Grand Jury Power in Death Penalty Cases
The U.S. Supreme Court recently granted review in Hurst v. Florida, which challenges the constitutionality of a Florida law limiting the power of the jury in death penalty cases.
The criminal law case raises interesting questions with regard a defendant’s rights under both the Sixth and Eighth Amendments.
The Facts of the Case
In 1998, Timothy Hurst was convicted of the first-degree murder of Cynthia Harrison, a fellow employee at Popeye’s Restaurant. By a vote of 7-5, a sentencing jury later voted that Hurst be punished by death, and he was placed on death row for execution.
Hurst subsequently appealed his death sentence to the Florida Supreme Court. He maintained that the court failed to properly consider his intellectual disability claim and that his death sentence was not proportional given his low mental functioning. Hurst further argued that the death penalty was unconstitutional because the jury should have been required to make specific findings regarding the existence of aggravating factors and reach a unanimous verdict on the sentence, as required under existing Supreme Court precedent.
The Florida Supreme Court ultimately affirmed the sentence, finding that Florida sentencing procedures do not provide for jury input about the existence of aggravating factors prior to sentencing. The court also rejected all of Hurst’s remaining claims and affirmed his sentence.
The Legal Background
Hurst’s Petition for Writ of Certiorari argues that Florida courts failed to follow the precedent established by the U.S. Supreme Court in Ring v. Arizona with regard to death sentencing. In the 2002 case, the Supreme Court held that capital defendants are entitled to a jury determination of any fact on which the legislature conditions an increase in the maximum punishment. In response, Florida officials maintain that the mandate of a jury finding “does not apply when a trial court is presented with facts that a lower sentence should be imposed.”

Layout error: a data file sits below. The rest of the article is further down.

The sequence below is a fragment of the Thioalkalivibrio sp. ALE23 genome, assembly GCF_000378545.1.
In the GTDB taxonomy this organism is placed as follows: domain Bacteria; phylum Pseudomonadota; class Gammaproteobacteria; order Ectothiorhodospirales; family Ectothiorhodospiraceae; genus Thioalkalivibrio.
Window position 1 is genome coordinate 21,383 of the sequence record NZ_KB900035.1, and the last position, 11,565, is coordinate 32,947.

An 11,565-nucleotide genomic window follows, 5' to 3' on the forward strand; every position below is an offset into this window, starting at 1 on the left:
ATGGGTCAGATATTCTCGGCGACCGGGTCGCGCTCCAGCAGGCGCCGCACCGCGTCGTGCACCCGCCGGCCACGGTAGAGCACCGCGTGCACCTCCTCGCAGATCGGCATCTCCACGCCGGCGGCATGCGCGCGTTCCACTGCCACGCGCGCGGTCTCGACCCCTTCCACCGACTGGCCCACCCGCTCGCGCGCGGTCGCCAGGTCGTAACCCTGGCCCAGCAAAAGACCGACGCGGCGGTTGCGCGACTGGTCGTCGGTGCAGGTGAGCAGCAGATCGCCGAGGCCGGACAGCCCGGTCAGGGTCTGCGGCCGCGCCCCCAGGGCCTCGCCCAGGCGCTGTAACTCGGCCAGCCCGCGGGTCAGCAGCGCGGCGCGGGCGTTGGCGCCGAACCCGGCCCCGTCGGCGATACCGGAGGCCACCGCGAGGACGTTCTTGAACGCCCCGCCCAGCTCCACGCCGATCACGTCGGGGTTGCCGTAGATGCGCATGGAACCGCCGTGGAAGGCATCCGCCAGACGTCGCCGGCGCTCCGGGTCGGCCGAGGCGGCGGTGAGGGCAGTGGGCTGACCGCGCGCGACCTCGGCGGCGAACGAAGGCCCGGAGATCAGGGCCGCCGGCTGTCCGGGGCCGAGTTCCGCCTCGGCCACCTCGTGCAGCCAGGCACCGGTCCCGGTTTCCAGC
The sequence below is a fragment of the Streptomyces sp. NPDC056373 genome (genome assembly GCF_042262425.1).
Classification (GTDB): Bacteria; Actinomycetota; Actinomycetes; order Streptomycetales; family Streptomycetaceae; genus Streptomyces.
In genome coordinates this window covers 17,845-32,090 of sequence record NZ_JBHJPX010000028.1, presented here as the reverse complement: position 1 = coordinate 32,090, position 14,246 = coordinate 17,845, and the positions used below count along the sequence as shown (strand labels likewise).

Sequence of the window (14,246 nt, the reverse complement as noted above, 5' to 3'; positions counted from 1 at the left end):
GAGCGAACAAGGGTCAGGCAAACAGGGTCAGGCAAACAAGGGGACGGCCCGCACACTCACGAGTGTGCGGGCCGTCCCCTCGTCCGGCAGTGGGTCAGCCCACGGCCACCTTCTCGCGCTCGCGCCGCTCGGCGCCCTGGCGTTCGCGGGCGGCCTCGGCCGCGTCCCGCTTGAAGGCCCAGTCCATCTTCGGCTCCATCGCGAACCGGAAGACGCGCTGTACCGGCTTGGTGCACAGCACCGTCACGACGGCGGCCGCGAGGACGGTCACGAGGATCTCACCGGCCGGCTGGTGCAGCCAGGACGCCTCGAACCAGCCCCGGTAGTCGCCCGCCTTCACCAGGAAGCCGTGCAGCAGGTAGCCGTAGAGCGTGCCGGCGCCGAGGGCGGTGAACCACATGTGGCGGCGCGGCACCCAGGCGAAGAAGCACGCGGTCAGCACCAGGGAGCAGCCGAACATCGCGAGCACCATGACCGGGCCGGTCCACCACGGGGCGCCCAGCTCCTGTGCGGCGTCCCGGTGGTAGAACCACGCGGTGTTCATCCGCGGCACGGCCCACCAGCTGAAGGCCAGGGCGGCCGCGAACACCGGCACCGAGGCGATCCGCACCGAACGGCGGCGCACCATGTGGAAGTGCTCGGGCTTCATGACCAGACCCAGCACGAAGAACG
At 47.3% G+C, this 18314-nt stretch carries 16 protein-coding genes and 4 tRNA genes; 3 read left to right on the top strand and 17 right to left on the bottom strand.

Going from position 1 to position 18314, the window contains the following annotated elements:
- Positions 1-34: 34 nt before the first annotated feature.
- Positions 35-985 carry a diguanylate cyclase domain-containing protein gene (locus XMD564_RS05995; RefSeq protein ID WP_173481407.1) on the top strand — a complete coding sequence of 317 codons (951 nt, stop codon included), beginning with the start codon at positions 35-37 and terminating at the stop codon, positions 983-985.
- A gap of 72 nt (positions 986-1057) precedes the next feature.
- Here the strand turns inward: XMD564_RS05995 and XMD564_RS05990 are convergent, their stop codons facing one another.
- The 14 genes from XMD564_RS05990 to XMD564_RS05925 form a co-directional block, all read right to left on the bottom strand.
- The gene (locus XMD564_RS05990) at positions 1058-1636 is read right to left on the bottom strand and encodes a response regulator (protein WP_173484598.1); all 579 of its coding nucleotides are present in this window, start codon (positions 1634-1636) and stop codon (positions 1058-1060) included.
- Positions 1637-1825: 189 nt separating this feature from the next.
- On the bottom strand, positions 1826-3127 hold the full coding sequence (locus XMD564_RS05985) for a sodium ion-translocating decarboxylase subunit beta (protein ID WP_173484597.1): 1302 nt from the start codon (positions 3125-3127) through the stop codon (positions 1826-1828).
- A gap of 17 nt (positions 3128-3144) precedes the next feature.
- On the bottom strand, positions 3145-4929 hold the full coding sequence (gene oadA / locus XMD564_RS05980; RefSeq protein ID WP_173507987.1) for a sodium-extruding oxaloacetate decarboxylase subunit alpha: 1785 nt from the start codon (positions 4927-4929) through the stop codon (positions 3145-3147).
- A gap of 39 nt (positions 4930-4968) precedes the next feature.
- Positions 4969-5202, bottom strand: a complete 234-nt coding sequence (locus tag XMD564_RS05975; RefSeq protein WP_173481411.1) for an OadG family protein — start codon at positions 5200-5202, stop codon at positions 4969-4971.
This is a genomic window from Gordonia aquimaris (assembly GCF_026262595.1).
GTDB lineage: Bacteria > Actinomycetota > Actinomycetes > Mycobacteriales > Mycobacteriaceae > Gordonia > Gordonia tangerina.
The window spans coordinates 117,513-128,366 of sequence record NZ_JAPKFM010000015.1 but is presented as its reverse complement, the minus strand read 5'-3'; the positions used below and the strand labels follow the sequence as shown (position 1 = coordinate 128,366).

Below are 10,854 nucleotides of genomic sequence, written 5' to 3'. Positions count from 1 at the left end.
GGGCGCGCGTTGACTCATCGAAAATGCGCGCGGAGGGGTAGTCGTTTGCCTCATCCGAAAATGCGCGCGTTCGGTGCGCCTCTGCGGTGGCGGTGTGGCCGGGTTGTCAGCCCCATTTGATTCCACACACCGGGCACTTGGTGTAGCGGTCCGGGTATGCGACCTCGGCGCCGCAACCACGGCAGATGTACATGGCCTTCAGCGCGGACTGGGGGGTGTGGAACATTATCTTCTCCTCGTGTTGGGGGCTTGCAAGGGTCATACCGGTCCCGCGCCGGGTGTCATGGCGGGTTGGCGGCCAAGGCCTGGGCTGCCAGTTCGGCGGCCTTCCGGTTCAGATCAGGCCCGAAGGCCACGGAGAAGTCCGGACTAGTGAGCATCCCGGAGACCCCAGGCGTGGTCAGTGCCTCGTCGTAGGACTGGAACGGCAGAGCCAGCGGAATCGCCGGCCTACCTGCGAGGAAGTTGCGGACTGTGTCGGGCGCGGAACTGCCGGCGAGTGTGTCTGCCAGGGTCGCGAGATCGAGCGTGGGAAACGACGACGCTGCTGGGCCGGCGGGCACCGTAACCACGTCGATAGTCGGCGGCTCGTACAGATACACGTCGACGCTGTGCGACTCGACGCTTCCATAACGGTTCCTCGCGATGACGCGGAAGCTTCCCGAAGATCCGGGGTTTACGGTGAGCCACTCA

The Issues Before the Court
The Supreme Court limited its grant to the following question: Whether Florida’s death sentencing scheme violates the Sixth Amendment or the Eighth Amendment in light of this Court’s decision in Ring v. Arizona?
The case will be the second time in the past few years that the U.S. Supreme Court has addressed how Florida imposes the death penalty. Last term, the justices ruled that a Florida state law that imposes an IQ cutoff of 70 for determining mental disability was unconstitutional because it creates an unacceptable risk that defendants with intellectual disabilities will be put to death.
The Hurst case will also be closely watched given that more than 20 other states have similar death penalty procedures. Oral arguments will be heard in the 2015-2016 term, likely in October.
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Preamble to the Bill of Rights
Congress of the United States begun and held at the City of New-York, on Wednesday the fourth of March, one thousand seven hundred and eighty nine.
THE Conventions of a number of the States, having at the time of their adopting the Constitution, expressed a desire, in order to prevent misconstruction or abuse of its powers, that further declaratory and restrictive clauses should be added: And as extending the ground of public confidence in the Government, will best ensure the beneficent ends of its institution.